Kundra Casts His Lot With Salesforce.com
Of all the companies that no doubt would have welcomed Vivek Kundra to their executive suites, the former U.S. CIO chose Salesforce.com. "I can't think of a better fit ...," said Jeffrey M. Kaplan, managing director of THINKstrategies. "I can see him carving out whatever role he wants at Salesforce.com, within certain parameters, of course."
Jan 17, 2012 5:00 AM PT
Salesforce.com has snagged a marquee name for its executive ranks: the former chief information officer of the United States, Vivek Kundra.
Kundra, who left his post with the Obama administration last year, is joining Salesforce.com as executive vice president of emerging markets. Prior to serving as the federal government's first CIO, Kundra held similar positions with the District of Columbia's government and the Commonwealth of Virginia.
Among his most significant achievements during his tenure with the federal government -- certainly from Salesforce.com's perspective -- was his progress in moving government computing to the cloud. As Salesforce.com noted when announcing his appointment, Kundra was an early evangelist of the benefits of cloud computing in the public sector.
"I can't think of a better fit for Salesforce.com," Jeffrey M. Kaplan, managing director of THINKstrategies, told the E-Commerce Times.
Salesforce.com did not respond to our request for further details.
Kundra's role at Salesforce.com is not yet clear. Certainly, he was recruited at least in part for his government contacts. Government IT spending is a significant growth area for companies, even in these fiscally austere times.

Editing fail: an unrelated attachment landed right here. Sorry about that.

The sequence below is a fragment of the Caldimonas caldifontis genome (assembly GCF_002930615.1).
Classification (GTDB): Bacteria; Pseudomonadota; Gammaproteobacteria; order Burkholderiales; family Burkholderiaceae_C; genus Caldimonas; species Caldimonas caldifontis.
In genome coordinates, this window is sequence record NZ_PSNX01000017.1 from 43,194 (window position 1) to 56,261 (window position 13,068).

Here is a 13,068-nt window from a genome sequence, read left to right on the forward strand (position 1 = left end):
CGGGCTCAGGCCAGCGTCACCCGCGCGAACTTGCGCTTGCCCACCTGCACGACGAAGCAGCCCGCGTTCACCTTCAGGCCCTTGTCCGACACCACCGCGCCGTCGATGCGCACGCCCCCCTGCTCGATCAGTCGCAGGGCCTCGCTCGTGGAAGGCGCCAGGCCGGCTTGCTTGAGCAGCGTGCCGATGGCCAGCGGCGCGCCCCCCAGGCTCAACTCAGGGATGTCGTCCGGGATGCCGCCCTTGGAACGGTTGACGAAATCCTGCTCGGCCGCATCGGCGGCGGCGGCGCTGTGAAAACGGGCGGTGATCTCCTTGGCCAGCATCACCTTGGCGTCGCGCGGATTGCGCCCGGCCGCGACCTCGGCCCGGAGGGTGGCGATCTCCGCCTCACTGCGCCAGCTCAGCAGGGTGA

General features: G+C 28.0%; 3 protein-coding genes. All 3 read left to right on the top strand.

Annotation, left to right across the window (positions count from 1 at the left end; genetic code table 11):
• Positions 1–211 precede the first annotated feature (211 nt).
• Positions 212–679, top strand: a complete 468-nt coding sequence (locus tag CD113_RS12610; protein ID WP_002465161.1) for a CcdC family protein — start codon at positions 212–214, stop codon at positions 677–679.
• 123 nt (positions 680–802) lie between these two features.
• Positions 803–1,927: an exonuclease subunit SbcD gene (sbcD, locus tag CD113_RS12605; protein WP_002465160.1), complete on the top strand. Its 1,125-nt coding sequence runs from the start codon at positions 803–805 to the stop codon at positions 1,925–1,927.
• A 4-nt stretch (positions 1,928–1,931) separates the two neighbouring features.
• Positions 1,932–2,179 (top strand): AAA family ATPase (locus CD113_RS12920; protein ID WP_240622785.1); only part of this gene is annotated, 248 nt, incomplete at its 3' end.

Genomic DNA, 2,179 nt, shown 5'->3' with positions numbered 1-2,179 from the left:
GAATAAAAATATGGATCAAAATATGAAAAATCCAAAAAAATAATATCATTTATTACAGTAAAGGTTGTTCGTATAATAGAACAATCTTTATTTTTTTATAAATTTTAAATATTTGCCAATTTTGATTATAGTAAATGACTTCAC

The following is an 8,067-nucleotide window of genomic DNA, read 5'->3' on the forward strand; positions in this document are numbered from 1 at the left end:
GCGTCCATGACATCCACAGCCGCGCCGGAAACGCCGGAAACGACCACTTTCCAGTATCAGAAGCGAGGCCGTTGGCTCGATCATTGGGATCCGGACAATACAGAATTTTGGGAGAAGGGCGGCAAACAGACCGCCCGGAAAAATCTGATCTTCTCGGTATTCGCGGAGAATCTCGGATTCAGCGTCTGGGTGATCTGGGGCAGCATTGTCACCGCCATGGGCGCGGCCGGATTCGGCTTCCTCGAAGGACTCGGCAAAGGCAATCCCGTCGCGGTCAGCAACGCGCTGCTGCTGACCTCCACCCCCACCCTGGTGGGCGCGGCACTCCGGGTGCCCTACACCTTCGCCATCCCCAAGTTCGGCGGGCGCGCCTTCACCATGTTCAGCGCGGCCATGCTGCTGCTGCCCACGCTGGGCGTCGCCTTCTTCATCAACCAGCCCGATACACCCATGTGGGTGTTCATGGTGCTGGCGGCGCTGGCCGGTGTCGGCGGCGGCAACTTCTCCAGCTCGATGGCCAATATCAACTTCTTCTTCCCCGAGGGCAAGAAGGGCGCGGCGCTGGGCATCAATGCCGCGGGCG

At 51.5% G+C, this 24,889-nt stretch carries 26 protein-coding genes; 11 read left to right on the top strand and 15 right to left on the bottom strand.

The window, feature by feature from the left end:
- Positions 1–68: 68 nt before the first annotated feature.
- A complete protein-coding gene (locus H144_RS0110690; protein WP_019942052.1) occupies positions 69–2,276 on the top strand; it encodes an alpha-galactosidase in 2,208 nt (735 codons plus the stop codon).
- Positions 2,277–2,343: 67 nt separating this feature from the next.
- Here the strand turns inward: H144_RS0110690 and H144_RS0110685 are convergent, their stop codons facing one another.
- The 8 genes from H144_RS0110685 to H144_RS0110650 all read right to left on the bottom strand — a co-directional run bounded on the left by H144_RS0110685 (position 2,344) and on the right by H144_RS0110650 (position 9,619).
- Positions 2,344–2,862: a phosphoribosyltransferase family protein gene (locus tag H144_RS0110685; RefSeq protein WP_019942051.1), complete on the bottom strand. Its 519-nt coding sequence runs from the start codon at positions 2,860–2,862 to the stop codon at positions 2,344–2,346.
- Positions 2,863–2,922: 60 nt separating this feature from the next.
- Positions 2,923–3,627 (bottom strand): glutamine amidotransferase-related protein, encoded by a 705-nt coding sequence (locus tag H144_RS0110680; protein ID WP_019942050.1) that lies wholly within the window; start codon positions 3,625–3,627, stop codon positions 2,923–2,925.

"It is an area of intense competition among the cloud computing firms and promises to be even more so this year, especially as the government looks to control costs as much as possible," Kaplan said.
Salesforce.com has already made a mark in this space. Last summer, for example, it inked a US$28.1 million, five-year transaction with the General Services Administration. The public cloud license covers Salesforce.com's CRM modules, the Force.com platform, and Chatter collaboration suite for GSA's 17,000 employees.
It's likely Kundra's role at Salesforce.com will go beyond prospecting for government contracts, though, according to Kaplan.
"Because of his extensive experience and skills, I can see him carving out whatever role he wants at Salesforce.com, within certain parameters, of course," he said. "He is a bright guy and understands the broad implications of the cloud, and has demonstrated his ability to move a large entity like a government into the cloud."
Kundra's title -- executive vice president of emerging markets -- might provide a clue, Kaplan suggested.
"Because it is tech, you tend to think emerging technologies, such as mobile. But it could also mean emerging markets as in geography," he said.
Kundra has top-notch experience as a CIO implementing cloud solutions, but he also understands the international marketplace and has a lot of global connections, Nucleus Research Vice President Rebecca Wettemann the E-Commerce Times.
Kundra also counts as his bona fides his selection by the World Economic Forum as a 2011 Young Global Leader. He is also a member of the Council on Foreign Relations.
"Salesforce.com is always looking to expand its executive team with people who intuitively understand the cloud computing market and are familiar with the enterprise software space," Wettemann noted. However, the company tries to deepen its executive bench in other areas as well.
Kundra could help Salesforce.com push out more mobile initiatives, Wettemann speculated. "He will lead the company's emerging markets strategy. Obviously, mobile is an emerging market of great significant to every company."